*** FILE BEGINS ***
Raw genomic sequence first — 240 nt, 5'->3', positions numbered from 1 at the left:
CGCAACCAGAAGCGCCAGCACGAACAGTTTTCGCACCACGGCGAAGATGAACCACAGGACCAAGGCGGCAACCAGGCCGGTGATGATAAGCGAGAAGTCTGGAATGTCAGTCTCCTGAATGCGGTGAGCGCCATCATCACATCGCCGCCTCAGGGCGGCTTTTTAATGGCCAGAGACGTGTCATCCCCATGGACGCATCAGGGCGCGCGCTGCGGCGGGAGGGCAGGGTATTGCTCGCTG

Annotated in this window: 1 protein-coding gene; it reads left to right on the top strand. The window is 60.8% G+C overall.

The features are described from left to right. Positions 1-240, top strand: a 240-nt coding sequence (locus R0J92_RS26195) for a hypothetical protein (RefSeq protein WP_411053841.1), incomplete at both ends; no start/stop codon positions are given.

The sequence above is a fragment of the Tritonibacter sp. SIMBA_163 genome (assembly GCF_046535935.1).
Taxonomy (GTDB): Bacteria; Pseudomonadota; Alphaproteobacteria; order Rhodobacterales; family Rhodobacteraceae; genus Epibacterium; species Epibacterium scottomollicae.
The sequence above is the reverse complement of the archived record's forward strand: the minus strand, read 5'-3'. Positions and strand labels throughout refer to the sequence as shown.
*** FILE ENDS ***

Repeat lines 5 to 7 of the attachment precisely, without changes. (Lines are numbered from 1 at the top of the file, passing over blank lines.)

The sequence above is a fragment of the Tritonibacter sp. SIMBA_163 genome (assembly GCF_046535935.1).
Taxonomy (GTDB): Bacteria; Pseudomonadota; Alphaproteobacteria; order Rhodobacterales; family Rhodobacteraceae; genus Epibacterium; species Epibacterium scottomollicae.
The sequence above is the reverse complement of the archived record's forward strand: the minus strand, read 5'-3'. Positions and strand labels throughout refer to the sequence as shown.